That might seem like a high price tag for what ultimately amounts to someone on the production staff copying an evil garden gnome, but the Temple justified the amount by pointing out that the show used the statue in association with the bad guys, and therefore implicitly made an association between the evil magical skulduggery of Sabrina and the real organization that uses that statue as its mascot.
The lawsuit was eventually settled, and although the terms are confidential, it's a fair bet that the Temple got a sizable 666-figure sum (*ba-dum TISH*).
Iron Maiden Doesn't Understand Parody
Living the dream of cranky 60-year-olds everywhere, metal band Iron Maiden filed a $2 million suit against a video game developer. The band, currently most famous for Hot Topic T-shirts, alleged that that the title of an upcoming game was an "incredibly blatant" infringement on their intellectual property. The title in question? Ion Maiden, a retro-style game about a bomb disposal expert tasked with stopping the machinations of an evil transhumanist cult leader and his army of cybernetically enhanced soldiers.
Iron Maiden are also arguing that Ion Maiden is similar to Legacy Of The Beast, a game that Maiden released in 2016. We've provided screencaps below, and invite you to judge this claim for yourselves.
As further proof that this is a serious problem for the band, they provided a list of instances where fans have mistaken Ion Maiden for an official band tie-in, alongside other (lesser) complaints about how fans:
-- [clicked] on an Ion Maiden forum thread thinking that the thread was related to Iron Maiden.
-- [read] an article about the Ion Maiden video game waiting for an explained connection to Iron Maiden.
-- [expressed] genuine excitement for an Iron Maiden video game.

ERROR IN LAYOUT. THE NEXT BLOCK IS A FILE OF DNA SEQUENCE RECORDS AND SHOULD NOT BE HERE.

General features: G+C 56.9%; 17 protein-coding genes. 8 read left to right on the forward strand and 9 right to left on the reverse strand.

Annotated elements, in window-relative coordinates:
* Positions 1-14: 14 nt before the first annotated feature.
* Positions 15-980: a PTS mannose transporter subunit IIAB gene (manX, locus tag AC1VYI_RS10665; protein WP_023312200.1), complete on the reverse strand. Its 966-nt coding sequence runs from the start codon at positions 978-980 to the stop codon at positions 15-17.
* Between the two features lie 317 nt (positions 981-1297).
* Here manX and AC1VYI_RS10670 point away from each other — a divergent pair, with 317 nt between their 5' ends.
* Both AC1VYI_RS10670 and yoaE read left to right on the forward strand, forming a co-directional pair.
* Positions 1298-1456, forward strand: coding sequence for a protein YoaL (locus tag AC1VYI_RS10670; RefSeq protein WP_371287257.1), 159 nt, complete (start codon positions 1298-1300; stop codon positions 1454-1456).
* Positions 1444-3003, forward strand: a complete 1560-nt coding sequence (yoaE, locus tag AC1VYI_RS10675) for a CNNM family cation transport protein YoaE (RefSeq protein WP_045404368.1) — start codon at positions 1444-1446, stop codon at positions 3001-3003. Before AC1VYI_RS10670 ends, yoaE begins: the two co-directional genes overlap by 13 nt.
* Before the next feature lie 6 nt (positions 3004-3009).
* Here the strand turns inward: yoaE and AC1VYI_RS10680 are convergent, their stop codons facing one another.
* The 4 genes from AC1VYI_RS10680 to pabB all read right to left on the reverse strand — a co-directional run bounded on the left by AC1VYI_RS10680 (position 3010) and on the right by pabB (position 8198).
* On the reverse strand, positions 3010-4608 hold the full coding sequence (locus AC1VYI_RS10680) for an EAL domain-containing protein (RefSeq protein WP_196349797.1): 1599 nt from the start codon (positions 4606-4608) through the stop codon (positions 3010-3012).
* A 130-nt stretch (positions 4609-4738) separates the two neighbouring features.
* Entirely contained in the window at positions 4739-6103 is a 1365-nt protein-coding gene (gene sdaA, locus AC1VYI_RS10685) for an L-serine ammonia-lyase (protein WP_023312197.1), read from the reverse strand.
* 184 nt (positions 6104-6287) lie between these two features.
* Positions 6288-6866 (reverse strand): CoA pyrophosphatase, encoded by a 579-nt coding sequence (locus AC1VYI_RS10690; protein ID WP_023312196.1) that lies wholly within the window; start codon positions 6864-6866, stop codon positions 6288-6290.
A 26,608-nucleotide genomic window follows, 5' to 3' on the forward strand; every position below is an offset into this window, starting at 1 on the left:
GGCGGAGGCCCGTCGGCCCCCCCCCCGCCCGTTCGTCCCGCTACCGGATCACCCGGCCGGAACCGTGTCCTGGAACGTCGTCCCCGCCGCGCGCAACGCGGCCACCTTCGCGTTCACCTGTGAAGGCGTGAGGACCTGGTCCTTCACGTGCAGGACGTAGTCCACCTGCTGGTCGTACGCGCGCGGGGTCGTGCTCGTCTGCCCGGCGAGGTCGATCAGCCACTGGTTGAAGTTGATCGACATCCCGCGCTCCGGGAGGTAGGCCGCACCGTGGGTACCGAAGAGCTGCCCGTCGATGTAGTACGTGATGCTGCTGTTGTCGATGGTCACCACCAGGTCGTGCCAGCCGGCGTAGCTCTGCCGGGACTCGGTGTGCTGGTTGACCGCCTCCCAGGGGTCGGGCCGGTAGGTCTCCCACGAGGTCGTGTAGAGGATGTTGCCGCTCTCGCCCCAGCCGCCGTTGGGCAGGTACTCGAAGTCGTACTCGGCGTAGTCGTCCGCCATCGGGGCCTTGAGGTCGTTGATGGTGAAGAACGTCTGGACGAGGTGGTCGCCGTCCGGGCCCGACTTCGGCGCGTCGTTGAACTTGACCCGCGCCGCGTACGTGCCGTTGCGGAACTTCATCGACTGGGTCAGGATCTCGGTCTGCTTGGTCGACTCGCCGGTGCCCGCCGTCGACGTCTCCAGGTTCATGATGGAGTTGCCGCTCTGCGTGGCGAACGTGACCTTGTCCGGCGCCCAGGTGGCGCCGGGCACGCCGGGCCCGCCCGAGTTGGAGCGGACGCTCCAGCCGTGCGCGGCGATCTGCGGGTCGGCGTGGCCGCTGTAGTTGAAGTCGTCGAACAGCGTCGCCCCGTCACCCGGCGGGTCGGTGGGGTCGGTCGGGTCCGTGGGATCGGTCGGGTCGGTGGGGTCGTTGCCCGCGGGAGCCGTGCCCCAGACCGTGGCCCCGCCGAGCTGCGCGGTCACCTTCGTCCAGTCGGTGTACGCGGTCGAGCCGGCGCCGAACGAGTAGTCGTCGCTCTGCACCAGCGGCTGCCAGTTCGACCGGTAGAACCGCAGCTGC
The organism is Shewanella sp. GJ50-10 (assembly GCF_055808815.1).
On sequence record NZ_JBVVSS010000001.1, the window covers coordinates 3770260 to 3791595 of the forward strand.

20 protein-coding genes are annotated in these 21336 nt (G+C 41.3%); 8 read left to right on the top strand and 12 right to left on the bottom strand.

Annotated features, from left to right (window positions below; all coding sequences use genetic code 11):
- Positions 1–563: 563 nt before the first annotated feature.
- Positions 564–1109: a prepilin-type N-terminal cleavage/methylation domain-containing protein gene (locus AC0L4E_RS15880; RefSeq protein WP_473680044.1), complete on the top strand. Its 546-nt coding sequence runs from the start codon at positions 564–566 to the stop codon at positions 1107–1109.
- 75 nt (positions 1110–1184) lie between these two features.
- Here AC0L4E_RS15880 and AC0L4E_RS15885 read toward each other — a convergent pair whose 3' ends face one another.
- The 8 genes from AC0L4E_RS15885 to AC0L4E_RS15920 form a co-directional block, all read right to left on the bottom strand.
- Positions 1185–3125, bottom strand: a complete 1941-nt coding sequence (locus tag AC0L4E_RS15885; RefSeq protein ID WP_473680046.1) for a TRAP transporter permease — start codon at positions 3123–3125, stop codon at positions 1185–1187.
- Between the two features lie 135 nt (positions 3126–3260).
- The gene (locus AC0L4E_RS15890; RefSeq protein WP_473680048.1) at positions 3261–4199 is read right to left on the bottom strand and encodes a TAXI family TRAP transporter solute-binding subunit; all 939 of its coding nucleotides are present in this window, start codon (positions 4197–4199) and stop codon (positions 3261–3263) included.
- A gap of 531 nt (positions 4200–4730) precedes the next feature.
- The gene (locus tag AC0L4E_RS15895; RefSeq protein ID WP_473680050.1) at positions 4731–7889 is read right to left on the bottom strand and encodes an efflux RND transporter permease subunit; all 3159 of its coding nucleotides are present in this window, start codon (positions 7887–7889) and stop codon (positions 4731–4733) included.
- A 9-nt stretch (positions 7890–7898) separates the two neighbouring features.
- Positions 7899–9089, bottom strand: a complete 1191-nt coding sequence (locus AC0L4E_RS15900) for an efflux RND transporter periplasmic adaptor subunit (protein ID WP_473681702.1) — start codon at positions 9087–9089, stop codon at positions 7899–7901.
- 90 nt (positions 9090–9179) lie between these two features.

-- [commented] that 'all that's missing is an ... Iron Maiden soundtrack' and that the Iron Maiden song 'Can I Play with Madness' would fit right in.
We've written a lot about bold(ly dumb) legal strategies over the years, but we've got to hand it to Maiden on this one. Claiming that a pun is causing irreparable damage to your brand? That's bold. Claiming that your case has merit because your fans can't read? That's a galaxy-brain-level maneuver they'll be teaching for years at shady lawyer schools, seeing as how it worked. The developer caved and renamed the game Ion Fury, while the band presumably celebrated with a Metamucil toast at their early bird dinner.
A Court Ruled That The Shape Of Water Has Too Much Bestiality To Have Been Stolen
Guillermo del Toro's The Shape of Water so successfully made us question notions of love, communication, and every school trip to the aquarium that it won the Academy Award for Best Picture. With this acclaim, however, came two accusations that del Toro had plagiarized the screenplay.
The first wound up being dropped after the accusers chatted with the man and came away convinced that he didn't have the foggiest clue who they were. The second accusation, which concerned a play titled Let Me Hear You Whisper, wasn't going away quite so easily. Especially considering how the play's plot shares a lot of similarities with The Shape Of Water -- namely it being about an introverted woman who falls in love with a sea creature (in this case a dolphin) who is the subject of some bizarre government experiments.
Del Toro denied that he'd ripped off Let Me Hear You Whisper, and the case went to trial ... where it was dismissed almost immediately on the grounds that A) a woman falling in love with a nonhuman creature is an entire genre of fiction, and more importantly B) the lead character in Let Me Hear You Whisper doesn't have sex with the dolphin.
Now if you'll excuse us, we have to go throw our sexy Flipper remake script in the trash before we get sued.
For more, check out 4 Famous Musicians (Who Stole Their Biggest Hits):